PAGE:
In one preferred embodiment, the rear edge of the reticle is restrained by a vertical panel which is immovably fixed to the pod door and which defines a positioning reference plane for the rear edge of the reticle. In some preferred embodiments, the container will be made from material that is sufficiently conductive that it provides an electrically shielded environment for the reticle within, i.e., it is a Faraday cage. In accordance with the previous invention disclosed in US Patent Application Publication No. 2005/0056441, the mechanisms that lift and receive the reticle, as well as the rigid support and retaining structures in such an embodiment, may be made substantially from electrically insulating materials to isolate the reticle from the electrically conductive container. Some embodiments may incorporate one or more gas-tight seals between the separate parts of the container, such that the environment within the closed container remains chemically controlled and isolated from the external environment. One preferred embodiment features a compressible gasket between the separable parts of the box which bears on an inclined surface, which configuration serves to center the door in the box and restrict lateral motion while also providing a gas tight seal. Other embodiments preferably include gas purging, filtration, and/or pressure conditioning ports to allow the pod to be filled and purged with a chosen gas or to withstand pressure variations during shipment without allowing the ingress of gaseous contaminants from outside the pod. A further embodiment preferably includes chemical absorbent material within the pod to remove airborne compounds that might lead to degradation of the reticle.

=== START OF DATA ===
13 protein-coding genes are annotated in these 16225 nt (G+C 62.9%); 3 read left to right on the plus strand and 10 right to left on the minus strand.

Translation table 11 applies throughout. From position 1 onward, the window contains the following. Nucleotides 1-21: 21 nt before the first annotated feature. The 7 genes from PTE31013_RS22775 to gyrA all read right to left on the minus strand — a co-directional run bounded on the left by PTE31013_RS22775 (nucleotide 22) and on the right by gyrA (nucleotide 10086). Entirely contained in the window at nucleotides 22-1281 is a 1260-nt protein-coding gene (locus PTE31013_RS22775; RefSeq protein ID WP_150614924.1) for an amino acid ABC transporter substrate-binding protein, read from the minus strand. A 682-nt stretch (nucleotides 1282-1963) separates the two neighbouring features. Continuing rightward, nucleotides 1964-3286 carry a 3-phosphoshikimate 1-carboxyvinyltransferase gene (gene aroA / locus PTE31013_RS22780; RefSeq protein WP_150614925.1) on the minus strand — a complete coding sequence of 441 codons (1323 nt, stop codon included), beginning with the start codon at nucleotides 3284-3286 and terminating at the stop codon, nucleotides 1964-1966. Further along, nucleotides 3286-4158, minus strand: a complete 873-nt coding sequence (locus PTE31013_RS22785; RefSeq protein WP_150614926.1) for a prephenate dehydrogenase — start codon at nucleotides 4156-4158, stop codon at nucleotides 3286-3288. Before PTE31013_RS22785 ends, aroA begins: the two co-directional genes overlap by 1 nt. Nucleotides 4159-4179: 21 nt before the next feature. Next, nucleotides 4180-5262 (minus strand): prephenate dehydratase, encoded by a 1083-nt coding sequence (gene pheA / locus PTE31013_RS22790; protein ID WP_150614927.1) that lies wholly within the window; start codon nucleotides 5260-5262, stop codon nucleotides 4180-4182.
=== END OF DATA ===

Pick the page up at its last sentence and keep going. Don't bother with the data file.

The invention provides a transportable container comprising: a box having an opening; a base having dimensions arranged to fit in and seal the opening; a support attached to the base for supporting an article to be transported, the support located on the base so that it passes through the opening in a first direction when the box is placed on the base; a rail fixed to the box; a block movable on the rail, a component of the movement being in the first direction, the block including a guide channel having a directional component perpendicular to the first direction; a plunger movable in the guide channel and having an end face adapted to engage an article on the support; and a link pivotably mounted on the rail and connected to the plunger. Preferably, the guide channel is along a direction perpendicular to the first direction. Preferably, the plunger end face is aligned along a direction at an angle to the first direction. Preferably, the plunger end face is aligned substantially in a direction 45° to the first direction. Preferably, the container further includes a gasket for sealing the opening, and the opening has a gasket-engaging surface for engaging the gasket. Preferably, the gasket-engaging surface is at an angle to the perpendicular to the first direction. Preferably, the angle is substantially 45°. Preferably, the container further includes a compliant pad on the end face of the plunger. Preferably, the container further comprises gas purging, filtration, and/or pressure conditioning ports to allow the container to be filled and purged with a chosen gas or to withstand pressure variations during shipment without allowing the ingress of gaseous contaminants from outside the container. Preferably, the container further comprises chemical absorbent material within the container to remove airborne compounds that might lead to degradation of the reticle.